Middle photo from Kathara’s Facebook
Given the quick turnaround on the #WalangHiya project, the first few days of March have yet to be assigned to anyone. So to kick off some of the unique narratives coming up, I’m dedicating this post to uplift the work of Filipinx womxn that live with walang hiya because honestly, they don’t get enough coverage and we don’t get enough exposure. Continue reading
Since the election of Donald Trump, I’ve gone in cycles of lows and highs, of feeling replenished and feeling depleted. Even before the election, life in New York was feeling sh*tty and I was constantly searching for ways to replenish myself in the midst of a lot of heaviness. Time and time again, I come to the conclusion that life is just a series of moments of overcoming obstacles, sprinkled with moments of pure joy.
I know this cyclical process of overcoming as resiliency.
When asked what I’m proud of as a Filipinx American, our resiliency is at the top of my list. My grandparents, my parents, my aunts and uncles, my cousins — all of us, we exude a resiliency that is difficult to put into words. We’ve learned how to survive and how to persevere. What’s most challenging about resiliency is learning how to grow. Because with growth, comes discomfort. Continue reading
As much as my parents like to deny it, I am who I am because of them. The home they created for the three of us were my initial grounds for socialization, the space that sparked my faith, spurred my love for music and the outdoors, and where I developed my conflict coping mechanisms.
I always aim to publish my weekly blog posts over the weekend or Monday at the latest — but as you may (or may not) have noticed, this week’s post is late. I planned to write about my parents’ immigration narratives — a feeble attempt to articulate the historical and personal factors that contributed to their decisions to forfeit the lives they knew in the Philippines, sprinkled with quotable remarks made when the stories were passed orally to me and painted over with a broad historical lens. Continue reading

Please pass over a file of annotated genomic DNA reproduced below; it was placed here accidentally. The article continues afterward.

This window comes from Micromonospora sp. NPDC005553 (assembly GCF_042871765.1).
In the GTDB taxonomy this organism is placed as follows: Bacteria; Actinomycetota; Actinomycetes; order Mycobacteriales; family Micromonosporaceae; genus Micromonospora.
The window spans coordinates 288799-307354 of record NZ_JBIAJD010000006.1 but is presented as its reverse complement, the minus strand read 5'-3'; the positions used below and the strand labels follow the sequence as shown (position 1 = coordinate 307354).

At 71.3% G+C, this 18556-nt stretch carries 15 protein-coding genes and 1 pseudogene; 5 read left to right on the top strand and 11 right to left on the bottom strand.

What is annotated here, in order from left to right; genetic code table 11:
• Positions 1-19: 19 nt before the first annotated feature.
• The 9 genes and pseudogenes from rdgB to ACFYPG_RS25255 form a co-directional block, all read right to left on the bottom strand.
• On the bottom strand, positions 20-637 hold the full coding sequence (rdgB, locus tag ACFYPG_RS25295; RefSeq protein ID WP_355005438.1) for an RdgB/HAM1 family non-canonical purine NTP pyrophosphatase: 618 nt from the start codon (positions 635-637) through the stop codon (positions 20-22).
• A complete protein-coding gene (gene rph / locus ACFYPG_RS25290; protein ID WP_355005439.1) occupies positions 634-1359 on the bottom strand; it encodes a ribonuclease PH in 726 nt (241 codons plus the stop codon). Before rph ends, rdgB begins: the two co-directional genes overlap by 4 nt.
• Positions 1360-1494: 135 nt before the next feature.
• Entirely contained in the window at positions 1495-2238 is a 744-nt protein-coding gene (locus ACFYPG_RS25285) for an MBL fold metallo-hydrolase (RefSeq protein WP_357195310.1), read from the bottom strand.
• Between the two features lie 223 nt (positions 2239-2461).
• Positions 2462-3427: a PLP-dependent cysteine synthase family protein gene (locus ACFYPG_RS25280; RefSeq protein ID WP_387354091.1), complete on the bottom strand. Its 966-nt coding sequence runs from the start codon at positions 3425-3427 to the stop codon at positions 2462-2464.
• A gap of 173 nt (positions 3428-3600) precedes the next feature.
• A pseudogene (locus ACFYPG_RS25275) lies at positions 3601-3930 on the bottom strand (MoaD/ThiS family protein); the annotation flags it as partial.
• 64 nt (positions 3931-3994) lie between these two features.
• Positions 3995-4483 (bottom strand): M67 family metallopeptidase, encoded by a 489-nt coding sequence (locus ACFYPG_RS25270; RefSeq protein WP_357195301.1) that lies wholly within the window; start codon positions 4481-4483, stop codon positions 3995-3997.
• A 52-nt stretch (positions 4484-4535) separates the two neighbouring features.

A few weeks ago, I witnessed a teenage couple verbally fighting on the subway. The girl looked like she was on the verge of tears as her boyfriend prodded her to open up about why she was upset. At one point, he threw out a taunting hypothetical, “If I was in a room alone with ___some other girl’s name___, would that bother you?”
“Well, would anything happen…?”
“I mean, we’re alone. So say something does. Would that bother you?”
As I listened to this conversation, I’m thinking (1) what an asshole (2) someone needs to tell this girl that she is worthy of better. I could feel the same hesitation emanating from her that I felt years ago when I attempted on multiple occasions to break up with an ex. My problem was that I feared I was not worthy of someone else.
At the next stop, the boy got off the subway. My heart raced as I pondered my place in this situation: say something or not? Subway conversations are rare especially in New York, where people (usually) avoid talking to each other. Eventually, it was the knowledge that if I was in her shoes, I would have been thankful for some validation from the universe. That, and I could feel the regret building within me if I stayed silent. So I turned around and said, “Hi, I overheard your conversation. I hope you know that you are enough on your own and you deserve better.”
There’s a combination of factors that contributed to this moment: my Catholic guilt, my Jesuit education’s call to social justice, my growing courage, and most of all: my identity as a womxnist. Continue reading
🎧 To the spaces in between our faces
The most beautiful places in the world
Don’t waste it, I could almost taste it
The most beautiful places in the world– Mint by KAMAU
I’ve been listening to this song non-stop this week. The hook has me hooked and thinking about space — the types of spaces I choose to inhabit, the types of spaces I stumble on and most of all how I take up space. Continue reading